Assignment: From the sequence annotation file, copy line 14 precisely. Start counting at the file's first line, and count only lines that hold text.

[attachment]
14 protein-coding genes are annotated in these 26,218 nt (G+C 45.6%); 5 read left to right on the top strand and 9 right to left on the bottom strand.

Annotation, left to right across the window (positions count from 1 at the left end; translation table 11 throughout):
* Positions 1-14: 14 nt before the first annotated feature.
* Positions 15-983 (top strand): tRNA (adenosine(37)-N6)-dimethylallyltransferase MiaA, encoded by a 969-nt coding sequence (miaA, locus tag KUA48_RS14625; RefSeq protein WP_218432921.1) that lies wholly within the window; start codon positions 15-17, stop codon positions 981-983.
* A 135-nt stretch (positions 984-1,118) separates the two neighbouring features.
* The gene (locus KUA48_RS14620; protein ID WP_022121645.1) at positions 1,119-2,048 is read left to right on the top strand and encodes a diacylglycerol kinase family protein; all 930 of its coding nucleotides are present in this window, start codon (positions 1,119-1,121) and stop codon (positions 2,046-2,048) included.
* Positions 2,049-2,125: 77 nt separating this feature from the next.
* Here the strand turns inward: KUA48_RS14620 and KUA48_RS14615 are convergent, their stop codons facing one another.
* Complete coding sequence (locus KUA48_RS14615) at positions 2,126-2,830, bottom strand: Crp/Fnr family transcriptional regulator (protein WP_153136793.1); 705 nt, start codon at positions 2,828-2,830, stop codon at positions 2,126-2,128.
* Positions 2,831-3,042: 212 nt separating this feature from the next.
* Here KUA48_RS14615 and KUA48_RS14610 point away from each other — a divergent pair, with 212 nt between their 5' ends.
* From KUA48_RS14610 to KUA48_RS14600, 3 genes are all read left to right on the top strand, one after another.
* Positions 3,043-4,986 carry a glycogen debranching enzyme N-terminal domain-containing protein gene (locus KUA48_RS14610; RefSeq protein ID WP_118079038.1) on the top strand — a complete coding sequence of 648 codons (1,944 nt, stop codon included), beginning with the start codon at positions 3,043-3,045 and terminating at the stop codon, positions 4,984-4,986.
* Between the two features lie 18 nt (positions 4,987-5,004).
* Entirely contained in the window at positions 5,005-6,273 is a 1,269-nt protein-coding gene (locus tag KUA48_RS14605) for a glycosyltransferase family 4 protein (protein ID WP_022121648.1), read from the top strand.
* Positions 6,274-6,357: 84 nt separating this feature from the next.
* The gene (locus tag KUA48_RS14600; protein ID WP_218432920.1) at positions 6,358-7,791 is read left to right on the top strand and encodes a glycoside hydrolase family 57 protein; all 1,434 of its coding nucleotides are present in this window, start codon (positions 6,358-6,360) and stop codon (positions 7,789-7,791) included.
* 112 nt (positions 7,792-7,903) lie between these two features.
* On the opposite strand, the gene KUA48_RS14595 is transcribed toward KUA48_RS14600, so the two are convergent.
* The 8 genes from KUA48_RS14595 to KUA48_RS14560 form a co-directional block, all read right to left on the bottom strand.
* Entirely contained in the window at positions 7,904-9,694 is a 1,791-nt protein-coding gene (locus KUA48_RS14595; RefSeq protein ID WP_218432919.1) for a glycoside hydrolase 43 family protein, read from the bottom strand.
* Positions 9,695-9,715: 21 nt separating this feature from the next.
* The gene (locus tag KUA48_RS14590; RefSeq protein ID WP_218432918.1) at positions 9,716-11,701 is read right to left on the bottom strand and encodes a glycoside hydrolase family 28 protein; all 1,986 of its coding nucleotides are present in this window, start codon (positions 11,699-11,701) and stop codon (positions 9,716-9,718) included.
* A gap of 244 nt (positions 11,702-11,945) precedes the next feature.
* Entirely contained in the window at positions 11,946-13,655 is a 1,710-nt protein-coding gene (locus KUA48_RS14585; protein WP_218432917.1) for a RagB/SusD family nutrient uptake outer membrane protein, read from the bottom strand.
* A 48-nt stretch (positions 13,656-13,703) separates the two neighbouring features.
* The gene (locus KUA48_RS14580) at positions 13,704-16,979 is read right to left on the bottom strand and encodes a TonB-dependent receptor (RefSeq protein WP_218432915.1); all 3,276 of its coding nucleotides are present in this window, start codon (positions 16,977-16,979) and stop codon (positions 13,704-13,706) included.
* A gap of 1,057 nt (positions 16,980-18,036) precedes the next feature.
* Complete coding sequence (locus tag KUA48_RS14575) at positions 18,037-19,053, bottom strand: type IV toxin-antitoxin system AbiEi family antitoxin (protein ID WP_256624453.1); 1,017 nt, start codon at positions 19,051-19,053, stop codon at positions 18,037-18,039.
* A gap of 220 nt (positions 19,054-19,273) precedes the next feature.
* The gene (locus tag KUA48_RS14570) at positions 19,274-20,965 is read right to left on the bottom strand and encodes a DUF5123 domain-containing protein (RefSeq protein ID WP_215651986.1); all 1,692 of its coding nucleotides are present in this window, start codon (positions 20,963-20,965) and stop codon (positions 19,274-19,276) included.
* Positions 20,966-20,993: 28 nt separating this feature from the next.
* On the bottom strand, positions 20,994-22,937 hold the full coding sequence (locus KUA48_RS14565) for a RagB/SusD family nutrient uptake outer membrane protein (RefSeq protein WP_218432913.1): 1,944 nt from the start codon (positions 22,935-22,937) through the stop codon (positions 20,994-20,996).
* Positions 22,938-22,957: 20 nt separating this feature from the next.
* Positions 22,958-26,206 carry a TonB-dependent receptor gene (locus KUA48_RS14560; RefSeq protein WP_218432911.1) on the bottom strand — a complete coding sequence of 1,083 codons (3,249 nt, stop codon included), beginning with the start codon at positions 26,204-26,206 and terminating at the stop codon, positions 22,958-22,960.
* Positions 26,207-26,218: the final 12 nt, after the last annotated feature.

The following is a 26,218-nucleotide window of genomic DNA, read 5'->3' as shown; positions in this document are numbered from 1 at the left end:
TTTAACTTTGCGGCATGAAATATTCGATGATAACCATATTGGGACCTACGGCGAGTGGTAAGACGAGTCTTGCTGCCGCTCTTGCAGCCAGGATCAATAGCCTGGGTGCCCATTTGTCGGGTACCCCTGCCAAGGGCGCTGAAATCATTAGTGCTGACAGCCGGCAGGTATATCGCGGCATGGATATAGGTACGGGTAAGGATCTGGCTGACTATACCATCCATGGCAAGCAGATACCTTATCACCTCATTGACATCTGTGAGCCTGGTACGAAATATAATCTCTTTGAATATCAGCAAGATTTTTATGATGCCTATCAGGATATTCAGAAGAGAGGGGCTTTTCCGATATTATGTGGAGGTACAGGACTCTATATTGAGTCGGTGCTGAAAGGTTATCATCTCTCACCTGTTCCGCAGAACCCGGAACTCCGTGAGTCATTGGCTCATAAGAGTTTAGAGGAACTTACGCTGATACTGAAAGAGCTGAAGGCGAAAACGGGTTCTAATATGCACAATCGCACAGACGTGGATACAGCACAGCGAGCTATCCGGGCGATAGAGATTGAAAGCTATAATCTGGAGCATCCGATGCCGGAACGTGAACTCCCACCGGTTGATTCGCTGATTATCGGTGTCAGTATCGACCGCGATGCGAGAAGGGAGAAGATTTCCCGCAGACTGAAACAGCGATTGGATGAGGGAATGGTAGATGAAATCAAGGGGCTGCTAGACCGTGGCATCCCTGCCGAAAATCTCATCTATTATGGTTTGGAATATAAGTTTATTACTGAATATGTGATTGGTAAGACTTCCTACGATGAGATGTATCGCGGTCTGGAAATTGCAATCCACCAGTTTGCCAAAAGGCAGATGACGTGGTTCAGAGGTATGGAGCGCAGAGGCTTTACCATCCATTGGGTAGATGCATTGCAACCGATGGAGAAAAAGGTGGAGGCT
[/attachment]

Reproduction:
* Between the two features lie 18 nt (positions 4,987-5,004).